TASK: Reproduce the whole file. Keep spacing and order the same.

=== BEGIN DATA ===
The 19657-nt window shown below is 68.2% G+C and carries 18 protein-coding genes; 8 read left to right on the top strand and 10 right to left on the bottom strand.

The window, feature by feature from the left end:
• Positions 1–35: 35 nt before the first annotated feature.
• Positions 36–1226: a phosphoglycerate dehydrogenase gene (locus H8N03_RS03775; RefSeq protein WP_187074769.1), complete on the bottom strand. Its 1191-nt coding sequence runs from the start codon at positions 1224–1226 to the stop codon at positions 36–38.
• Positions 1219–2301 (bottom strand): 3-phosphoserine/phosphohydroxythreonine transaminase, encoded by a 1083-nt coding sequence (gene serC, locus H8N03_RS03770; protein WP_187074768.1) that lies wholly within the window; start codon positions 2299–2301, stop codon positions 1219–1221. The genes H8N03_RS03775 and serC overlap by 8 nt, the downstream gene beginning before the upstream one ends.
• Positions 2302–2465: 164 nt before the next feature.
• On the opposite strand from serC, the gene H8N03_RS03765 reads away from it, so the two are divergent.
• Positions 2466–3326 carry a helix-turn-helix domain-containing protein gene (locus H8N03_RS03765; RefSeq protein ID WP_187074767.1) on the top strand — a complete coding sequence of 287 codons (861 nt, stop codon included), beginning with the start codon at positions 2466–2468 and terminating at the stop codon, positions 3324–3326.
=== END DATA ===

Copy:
The 19657-nt window shown below is 68.2% G+C and carries 18 protein-coding genes; 8 read left to right on the top strand and 10 right to left on the bottom strand.

The window, feature by feature from the left end:
• Positions 1–35: 35 nt before the first annotated feature.
• Positions 36–1226: a phosphoglycerate dehydrogenase gene (locus H8N03_RS03775; RefSeq protein WP_187074769.1), complete on the bottom strand. Its 1191-nt coding sequence runs from the start codon at positions 1224–1226 to the stop codon at positions 36–38.
• Positions 1219–2301 (bottom strand): 3-phosphoserine/phosphohydroxythreonine transaminase, encoded by a 1083-nt coding sequence (gene serC, locus H8N03_RS03770; protein WP_187074768.1) that lies wholly within the window; start codon positions 2299–2301, stop codon positions 1219–1221. The genes H8N03_RS03775 and serC overlap by 8 nt, the downstream gene beginning before the upstream one ends.
• Positions 2302–2465: 164 nt before the next feature.
• On the opposite strand from serC, the gene H8N03_RS03765 reads away from it, so the two are divergent.
• Positions 2466–3326 carry a helix-turn-helix domain-containing protein gene (locus H8N03_RS03765; RefSeq protein ID WP_187074767.1) on the top strand — a complete coding sequence of 287 codons (861 nt, stop codon included), beginning with the start codon at positions 2466–2468 and terminating at the stop codon, positions 3324–3326.